Tag Archives: blogging

Libertarian confusion about organizations and non-profits

A post at orgtheory.net took me to this libertarian blog and site.

The author wondered why people would assume non-profits do more for a community than firms.

I forwarded this to some colleagues with similar interests and we may have run aground of some moderating policies as our comments do not seem to have been posted.  Hmmmmm.  I guess even free market of ideas people need some ground rules.

I’ll see if my comments go up later.

Basically, I pointed out that

1) The author seems to work for a non-profit.  So his stance of “who are those people” is ironic.

2) Non-profit versus profit is a meaningless distinction to make when discussin what they do or how they are perceived.

3) NPs that perform vital services are seen as more community-oriented because they ARE.  That does not mean that they are immune from critique.  Likewise, firms that push externalities onto communities or that use their political and economic power to suck up more value are seen as less community-minded because their actions ARE.

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Filed under blogging, economics, sociology, Uncategorized

Writing and Blogging

Writing and Reading (x posted at Nets We Weave). One of the aspects of blogging that I love is the chance to participate in conversations with others who have similar interests. This is why I enjoy academic blogs Orgtheory.net so much. At the same time, it can feel like a time suck of seeming to be productive when it actually does not do anything to advance my writing. How to balance the goodness- feeling connected and part of the dialogue- with not becoming a blogger instead of a scholar? I also find myself often with lots of random thoughts in my head that want to get out. I tend to ignore them out of a belief that to use energy and time to put them to paper or screen dissipates my limited reserves of time and attention. But maybe this is flawed. Maybe it would actually be better to just get them down and out instead of using energy trying to push them aside. As a new experiment in the relationship between blogging and scholarly writing, I will use short bursts of time to write about my writing process or to simply record the random assortment of theory and social science-related ideas and tangents that pop up in my unquiet mind. Rules: •Write for no more than ten minutes. If it is not publishable, save it as a draft. Minimize worrying about sourcing or linking as these activities often turn a ten minute blog jaunt into a hour of blog marathon.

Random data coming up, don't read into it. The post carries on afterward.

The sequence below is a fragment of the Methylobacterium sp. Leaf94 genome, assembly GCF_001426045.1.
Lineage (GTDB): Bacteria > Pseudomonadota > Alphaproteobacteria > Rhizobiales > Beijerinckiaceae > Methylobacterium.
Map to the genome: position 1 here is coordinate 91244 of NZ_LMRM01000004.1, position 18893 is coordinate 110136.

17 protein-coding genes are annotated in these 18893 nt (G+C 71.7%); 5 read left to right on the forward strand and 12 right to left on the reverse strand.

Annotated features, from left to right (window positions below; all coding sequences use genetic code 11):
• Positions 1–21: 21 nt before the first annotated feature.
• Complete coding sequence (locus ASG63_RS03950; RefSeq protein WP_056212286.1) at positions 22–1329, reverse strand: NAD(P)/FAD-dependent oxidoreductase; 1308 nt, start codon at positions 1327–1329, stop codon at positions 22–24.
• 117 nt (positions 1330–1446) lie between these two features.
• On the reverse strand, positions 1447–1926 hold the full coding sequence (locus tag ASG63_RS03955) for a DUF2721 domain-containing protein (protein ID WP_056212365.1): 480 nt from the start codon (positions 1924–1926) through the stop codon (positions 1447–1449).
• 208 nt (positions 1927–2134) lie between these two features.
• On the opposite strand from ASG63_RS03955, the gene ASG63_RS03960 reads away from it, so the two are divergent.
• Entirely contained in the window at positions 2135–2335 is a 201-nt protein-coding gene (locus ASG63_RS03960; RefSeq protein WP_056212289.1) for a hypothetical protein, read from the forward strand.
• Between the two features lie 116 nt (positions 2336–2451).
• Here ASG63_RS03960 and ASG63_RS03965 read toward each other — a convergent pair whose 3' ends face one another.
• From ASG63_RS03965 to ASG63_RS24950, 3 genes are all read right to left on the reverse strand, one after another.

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Blogging and CVs

A very important question raised by Sean over at OrgTheory.

Do you put your blog onyour CV?


My response on the flip.

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Filed under higher education

Blogging and Democracy of the blog media- 2nd Guardian Column

I think the title for my Guardian Column (they don’t seem to update the site) is “Our Online Selves.”  That can be improved.